With his culinary background, Hill-Maini wants to ensure that the next generation of mushroom-based products are not only tasty, but also truly desirable to customers, even those with discerning tastes. In a separate study, he and Keasling worked with chefs at Alchemist, a two-Michelin-starred restaurant in Copenhagen, to experiment with the culinary potential of another multicellular fungus: Neurospora intermedia. This mushroom is traditionally used in Indonesia to produce a staple food called oncom by fermenting waste products left over from the production of other foods such as tofu. Fascinated by its ability to convert leftover food into protein-rich food, the scientists and chefs studied the fungus in the Alchemist test kitchen. they discovered N. intermediate produces and secretes many enzymes during its growth. When grown on starchy rice, the fungi produce an enzyme that liquefies the rice, making it intensely sweet. “We developed a process using just three ingredients – rice, water and mushrooms – to create a beautiful, striking orange mash,” Hill-Maini said. “This became a new dish on the tasting menu that utilizes the chemistry and color of mushrooms in a dessert. And I think what it really shows is that there is an opportunity to bridge the lab and the kitchen.”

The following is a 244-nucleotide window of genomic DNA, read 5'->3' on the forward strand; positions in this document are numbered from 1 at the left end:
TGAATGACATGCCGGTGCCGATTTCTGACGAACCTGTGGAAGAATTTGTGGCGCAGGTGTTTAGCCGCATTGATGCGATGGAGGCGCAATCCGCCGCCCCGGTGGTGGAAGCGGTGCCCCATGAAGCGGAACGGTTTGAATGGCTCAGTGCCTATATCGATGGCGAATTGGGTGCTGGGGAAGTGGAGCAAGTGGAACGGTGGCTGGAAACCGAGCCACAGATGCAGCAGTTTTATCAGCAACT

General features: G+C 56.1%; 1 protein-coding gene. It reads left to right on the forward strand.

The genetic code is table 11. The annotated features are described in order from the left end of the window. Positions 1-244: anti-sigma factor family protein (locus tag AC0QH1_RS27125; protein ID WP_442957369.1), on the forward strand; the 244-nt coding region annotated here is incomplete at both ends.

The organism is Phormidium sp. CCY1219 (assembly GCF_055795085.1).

Hill-Maini’s work on gene editing research described in this article is supported by the Miller Institute at UC Berkeley. Keasling’s laboratory is supported by the Novo Nordisk Foundation. Both received additional support from the Department of Energy (DOE) Office of Science. The Joint BioEnergy Institute is a DOE bioenergy research center managed by Berkeley Lab.


Lawrence Berkeley National Laboratory (Berkeley Lab) is committed to delivering solutions for humanity through research in clean energy, a healthy planet and discovery science. Founded in 1931 with the belief that the biggest problems are best solved by teams, Berkeley Lab and its scientists have been awarded 16 Nobel Prizes. Researchers from around the world rely on the laboratory’s world-class scientific facilities for their own groundbreaking research. Berkeley Lab is a national multiprogram laboratory managed by the University of California for the U.S. Department of Energy’s Office of Science.

DOE’s Office of Science is the single largest supporter of basic research in the physical sciences in the United States and is working to address some of the most pressing challenges of our time. For more information, please visit